September 30, 2019
When AJS started working to make Honduras a more just society, we quickly realized that fighting corruption was essential to protecting the poor and vulnerable. Inefficiency and intentional misuse of public resources robbed education, health, and legal services from those who depended on them the most. We knew that an improved Security Sector would create a police force equipped to guard citizen safety and reduce violence, and working with the Education and Health Sectors would improve Hondurans’ access to quality education and hospitals. Still, for many, corruption seemed unshakeable.
In the words of one AJS employee, “If you had told me when I started working at AJS that we would try to transform state institutions, I would have said that you’re crazy!”
However, our work with government institutions has shown us that transforming systems is not as far-off of an idea as it seems. AJS has always sought to promote improvement in institutions, but this work became even stronger in 2014 when AJS signed a “Transparency Agreement” with Transparency International and the Honduran government. This agreement allowed us to perform a systematic review of Honduras’ most important institutions to help make these institutions more effective.
How do we evaluate state institutions? First, we complete a thorough evaluation of each institution in areas such as their productivity, transparency, human resources, inclusion of vulnerable groups, citizen treatment, and use of statistics. By reviewing their procedures and practices, we are able to see the strengths and weaknesses of each institution and give them a performance score. We make this information available to the public, and then we offer concrete recommendations and technical assistance to implement those changes.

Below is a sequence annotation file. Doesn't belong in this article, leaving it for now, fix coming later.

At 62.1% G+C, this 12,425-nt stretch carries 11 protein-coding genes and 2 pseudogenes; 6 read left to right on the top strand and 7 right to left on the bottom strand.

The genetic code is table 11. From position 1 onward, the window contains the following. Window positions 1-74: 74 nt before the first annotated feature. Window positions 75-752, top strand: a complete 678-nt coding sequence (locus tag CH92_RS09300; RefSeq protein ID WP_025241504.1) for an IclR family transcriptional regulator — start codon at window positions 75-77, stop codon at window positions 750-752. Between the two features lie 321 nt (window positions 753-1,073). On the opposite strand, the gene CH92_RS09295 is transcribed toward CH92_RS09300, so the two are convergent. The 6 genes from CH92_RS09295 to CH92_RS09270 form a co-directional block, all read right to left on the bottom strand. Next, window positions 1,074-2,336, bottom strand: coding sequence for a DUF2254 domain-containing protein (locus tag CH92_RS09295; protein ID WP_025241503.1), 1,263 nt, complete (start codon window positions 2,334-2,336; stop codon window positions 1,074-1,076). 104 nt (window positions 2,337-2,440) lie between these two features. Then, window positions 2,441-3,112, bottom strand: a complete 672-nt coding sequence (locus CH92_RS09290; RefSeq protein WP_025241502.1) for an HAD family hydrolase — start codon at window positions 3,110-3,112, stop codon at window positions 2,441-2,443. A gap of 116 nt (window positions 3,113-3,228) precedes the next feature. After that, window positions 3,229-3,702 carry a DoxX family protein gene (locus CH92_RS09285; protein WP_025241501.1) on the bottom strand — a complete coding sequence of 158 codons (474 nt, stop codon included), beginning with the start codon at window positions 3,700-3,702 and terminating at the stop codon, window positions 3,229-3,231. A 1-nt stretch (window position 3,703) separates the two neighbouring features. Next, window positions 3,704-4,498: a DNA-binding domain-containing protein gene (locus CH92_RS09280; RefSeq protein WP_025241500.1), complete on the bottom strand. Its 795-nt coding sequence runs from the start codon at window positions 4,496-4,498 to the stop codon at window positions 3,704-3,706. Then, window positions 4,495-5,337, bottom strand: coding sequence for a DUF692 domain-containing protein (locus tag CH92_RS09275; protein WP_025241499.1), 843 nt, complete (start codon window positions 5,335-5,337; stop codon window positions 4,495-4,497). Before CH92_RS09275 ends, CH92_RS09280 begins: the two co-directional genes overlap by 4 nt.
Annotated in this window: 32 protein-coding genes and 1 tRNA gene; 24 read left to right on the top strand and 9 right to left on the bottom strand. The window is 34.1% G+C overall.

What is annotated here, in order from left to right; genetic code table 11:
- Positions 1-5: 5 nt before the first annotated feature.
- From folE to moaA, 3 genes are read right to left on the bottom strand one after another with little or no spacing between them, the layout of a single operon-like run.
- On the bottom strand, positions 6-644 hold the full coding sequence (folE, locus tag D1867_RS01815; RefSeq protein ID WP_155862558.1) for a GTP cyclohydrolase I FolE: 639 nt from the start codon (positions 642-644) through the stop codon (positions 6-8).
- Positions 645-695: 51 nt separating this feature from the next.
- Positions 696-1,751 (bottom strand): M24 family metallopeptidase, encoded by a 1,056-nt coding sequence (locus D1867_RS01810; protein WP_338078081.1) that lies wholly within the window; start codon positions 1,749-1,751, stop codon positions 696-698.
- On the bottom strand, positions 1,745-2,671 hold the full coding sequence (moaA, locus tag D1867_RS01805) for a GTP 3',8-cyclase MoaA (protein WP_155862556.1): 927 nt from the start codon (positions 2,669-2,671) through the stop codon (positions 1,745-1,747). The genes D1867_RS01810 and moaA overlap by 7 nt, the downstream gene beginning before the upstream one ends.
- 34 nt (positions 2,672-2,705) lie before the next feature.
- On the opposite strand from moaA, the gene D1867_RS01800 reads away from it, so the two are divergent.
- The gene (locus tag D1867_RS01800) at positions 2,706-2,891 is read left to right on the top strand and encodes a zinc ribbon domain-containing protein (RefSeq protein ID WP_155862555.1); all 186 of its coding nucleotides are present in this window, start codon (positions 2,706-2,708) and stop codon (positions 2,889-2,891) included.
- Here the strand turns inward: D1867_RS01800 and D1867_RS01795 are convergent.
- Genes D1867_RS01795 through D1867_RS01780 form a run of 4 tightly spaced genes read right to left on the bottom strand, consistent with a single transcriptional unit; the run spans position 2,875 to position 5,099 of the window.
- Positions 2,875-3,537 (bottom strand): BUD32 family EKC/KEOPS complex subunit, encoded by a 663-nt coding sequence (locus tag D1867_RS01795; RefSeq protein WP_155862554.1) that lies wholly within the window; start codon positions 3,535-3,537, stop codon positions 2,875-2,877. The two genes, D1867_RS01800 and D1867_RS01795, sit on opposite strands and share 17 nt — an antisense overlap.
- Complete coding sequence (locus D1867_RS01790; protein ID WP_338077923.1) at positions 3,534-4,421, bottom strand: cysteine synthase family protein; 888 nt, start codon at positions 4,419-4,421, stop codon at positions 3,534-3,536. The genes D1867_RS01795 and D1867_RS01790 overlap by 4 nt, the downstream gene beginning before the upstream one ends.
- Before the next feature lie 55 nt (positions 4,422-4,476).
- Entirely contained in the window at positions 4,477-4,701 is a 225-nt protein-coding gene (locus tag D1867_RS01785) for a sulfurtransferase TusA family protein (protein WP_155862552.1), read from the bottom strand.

At first, Honduran institutions scored an average of 33%, revealing the ways in which many of these institutions were failing to serve the Honduran population. But after five years of AJS evaluations, the average score has improved by 30%! While there is still much work to be done, this improvement gives us hope it is possible to reform state institutions, which ultimately, positively impacts Hondurans’ lives.
As one public official from the Property Institute said, “In the long-term, these exercises of accountability and social auditing generate social impact that citizens can feel,…protect the population’s property, and give [citizens] legal security.” For example, AJS’s work in this important institution helped save over 400 families in one community from unjust eviction.
Change in state institutions is creating real impact for Honduras, and the improvements we’ve already seen remind us that transforming systems is possible.